Dogs Give Love, Improve Outcomes in Cancer Study

Nick Mulcahy

February 06, 2015

Emotional and social well-being scores increased when cancer patients interacted with dogs during concurrent chemotherapy and radiation therapy sessions, a single-group study has shown.

Predictably, functional and physical well-being scores plummeted during this "horrible" time for patients, said lead investigator Stewart Fleishman, MD, from the Continuum Cancer Centers of New York at Beth Israel Medical Center in New York City.

"Usually, all four of these [well-being] scores track together and everything goes down," Dr Fleishman told Medscape Medical News in an interview.

Anecdotally, patients said they were boosted by the "unconditional love" from the pets and the "friendly dedication" of the pet handlers who brought the animals to the clinic, the investigators report.

One patient told Dr Fleishman, "I would have stopped treatment a few weeks ago, but I wanted to see the dog."

The study was published in January issue of the Journal of Community and Supportive Oncology.

The multimodality treatment was "intense" and rough on the patients, who all had head and neck cancers, and caused adverse effects such as pain, fatigue, skin lesions, and the inability to swallow solid food or speak, he said.

During the pet visits, "the patient and dog interacted in the usual ways," the investigators explain, "by petting, talking, and playing."

The visits took place in the radiation therapy waiting area, chemotherapy suite, or hospital rooms.

All 37 patients were treated at Beth Israel. The head and neck malignancies included oropharyngeal cancer (62%), hypopharynx cancer (11%), and esophageal cancer (8%). Most patients (81%) had stage IV disease.

The average number of clinic visits was 18 (for either chemotherapy or radiation). The average patient was 57 years of age, and 68% of the study cohort was male.

Over the 7-week study period, patients underwent "marked and significant" declines in physical well-being (P < .001) and functional well-being (P = .003), as measured by the standard Functional Assessment of Cancer Therapy–General scale, the investigators report.

However, social well-being increased significantly (P = .03), as did emotional well-being (P = .004), after declines in physical well-being at the assessment timepoints (baseline, 3 weeks, and 7 weeks) were controlled for.

"We were amazed at the effect size," Dr Fleishman said.

 
We were amazed at the effect size.
 

Bonding with animals has "long been recognized" by healthcare providers as being beneficial to human life, but "little research has been able to substantiate those claims with data," said Mary Jo Gilmer, PhD, RN, from the Vanderbilt University School of Nursing in Nashville, Tennessee, who was not involved in the study.

"This study begins to address an important gap in the literature," she told Medscape Medical News in an email.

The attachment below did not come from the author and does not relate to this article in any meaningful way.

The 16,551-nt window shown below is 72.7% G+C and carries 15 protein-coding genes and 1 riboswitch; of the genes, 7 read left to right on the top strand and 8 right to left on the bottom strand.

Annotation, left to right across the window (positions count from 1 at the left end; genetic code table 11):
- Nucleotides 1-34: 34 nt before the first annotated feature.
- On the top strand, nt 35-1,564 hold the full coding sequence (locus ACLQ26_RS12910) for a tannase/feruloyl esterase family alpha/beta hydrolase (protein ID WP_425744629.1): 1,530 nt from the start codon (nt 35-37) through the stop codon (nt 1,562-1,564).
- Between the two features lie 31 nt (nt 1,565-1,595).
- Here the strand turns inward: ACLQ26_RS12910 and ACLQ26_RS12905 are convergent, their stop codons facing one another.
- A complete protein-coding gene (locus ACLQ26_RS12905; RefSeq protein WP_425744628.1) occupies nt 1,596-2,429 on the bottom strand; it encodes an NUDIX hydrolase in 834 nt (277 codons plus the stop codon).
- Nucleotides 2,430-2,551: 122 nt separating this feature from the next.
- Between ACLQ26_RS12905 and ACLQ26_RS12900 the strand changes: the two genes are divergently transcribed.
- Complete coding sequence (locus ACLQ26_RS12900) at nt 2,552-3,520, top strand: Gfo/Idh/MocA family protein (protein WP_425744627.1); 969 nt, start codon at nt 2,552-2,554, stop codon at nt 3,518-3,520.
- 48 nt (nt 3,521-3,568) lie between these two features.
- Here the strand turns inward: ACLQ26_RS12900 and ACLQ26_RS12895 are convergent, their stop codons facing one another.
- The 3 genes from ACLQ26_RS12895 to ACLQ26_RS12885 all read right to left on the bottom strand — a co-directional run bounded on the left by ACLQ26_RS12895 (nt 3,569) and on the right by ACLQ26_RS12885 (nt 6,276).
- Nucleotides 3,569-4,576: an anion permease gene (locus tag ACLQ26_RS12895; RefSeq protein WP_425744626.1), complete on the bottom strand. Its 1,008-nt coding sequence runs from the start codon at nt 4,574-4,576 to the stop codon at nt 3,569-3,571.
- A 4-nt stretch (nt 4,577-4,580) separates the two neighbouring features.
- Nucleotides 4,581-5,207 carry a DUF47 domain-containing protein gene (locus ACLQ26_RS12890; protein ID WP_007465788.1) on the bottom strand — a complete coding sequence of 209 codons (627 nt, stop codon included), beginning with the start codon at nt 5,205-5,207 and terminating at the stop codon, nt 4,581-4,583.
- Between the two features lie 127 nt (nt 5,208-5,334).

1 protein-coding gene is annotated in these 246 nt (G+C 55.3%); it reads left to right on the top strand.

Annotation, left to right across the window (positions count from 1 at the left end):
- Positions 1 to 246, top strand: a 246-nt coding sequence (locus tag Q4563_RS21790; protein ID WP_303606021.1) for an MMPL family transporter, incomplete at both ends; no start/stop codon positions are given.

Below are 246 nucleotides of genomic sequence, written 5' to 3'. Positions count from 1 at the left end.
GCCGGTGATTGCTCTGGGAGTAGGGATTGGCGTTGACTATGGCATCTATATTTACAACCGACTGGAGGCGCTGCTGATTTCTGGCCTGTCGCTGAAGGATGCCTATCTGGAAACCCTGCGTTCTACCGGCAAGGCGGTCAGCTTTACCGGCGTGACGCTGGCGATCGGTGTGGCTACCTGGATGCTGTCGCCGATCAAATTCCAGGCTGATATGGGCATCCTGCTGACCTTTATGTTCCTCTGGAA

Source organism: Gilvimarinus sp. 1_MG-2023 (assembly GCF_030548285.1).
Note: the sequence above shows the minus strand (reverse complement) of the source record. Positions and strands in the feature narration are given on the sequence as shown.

This study begins to address an important gap in the literature.
 

On the first day of treatment, study participants met their certified therapy dog, which had been trained by The Good Dog Foundation, a New York–based animal-assisted therapy organization.

Before each "animal-assisted visit" (AAV), the dog is bathed and groomed. In addition, for health and safety reasons, the handler wipes a dog's paws before entering the waiting or treatment room.

"The dog's paws are the most significant issue," Dr Fleishman explained. "We use antibacterial wipes that are not too drying on their paws."

The patients are not the only beneficiaries. "Even the staff enjoys it. Instead of seeing glum patients, they see good cheer in the midst of a horrible time," he reported.

It is difficult to do a randomized clinical trial with the dogs, Dr Fleishman noted. For one thing, there is the problem of "crossover" in a single-clinic design, because the dogs typically interact with multiple patients in waiting rooms.

However, a randomized trial is currently looking at the effect of dog visits on children with cancer.

The Canines and Childhood Cancer study is examining the impact of animal-assisted therapy on children newly diagnosed with cancer, their families, and even the therapy dogs who visit them, as reported by Medscape Medical News. The trial involves about 30 dogs and more than 100 children from five pediatric hospitals in the United States. Dr Gilmer is one of that trial's investigators.

There has been a long history of using animals to improve human health.

The first documented study suggesting a beneficial effect of animals on human well-being was conducted in the 18th century at the York Retreat, a psychiatric facility started by Quakers in the United Kingdom, "where residents wandered freely around courtyards stocked with animals and birds," Dr Fleishman and colleagues write.

They conclude that their study "justifies the formation of community cancer center partnerships to make the use of AAVs a viable option."

"Most cancer centers" now have animal visits, Dr Fleishman said. He explained that in his work as a surveyor for accreditation for the American College of Surgeons Commission on Cancer, he has visited about 50 cancer centers, and the majority have AAVs.

This study was supported by grants from The Good Dog Foundation and Zoetis Animal Health. Dr Fleishman and Dr Gilmer have disclosed no relevant financial relationships.

J Community Support Oncol. 2015;13:22-26. Abstract

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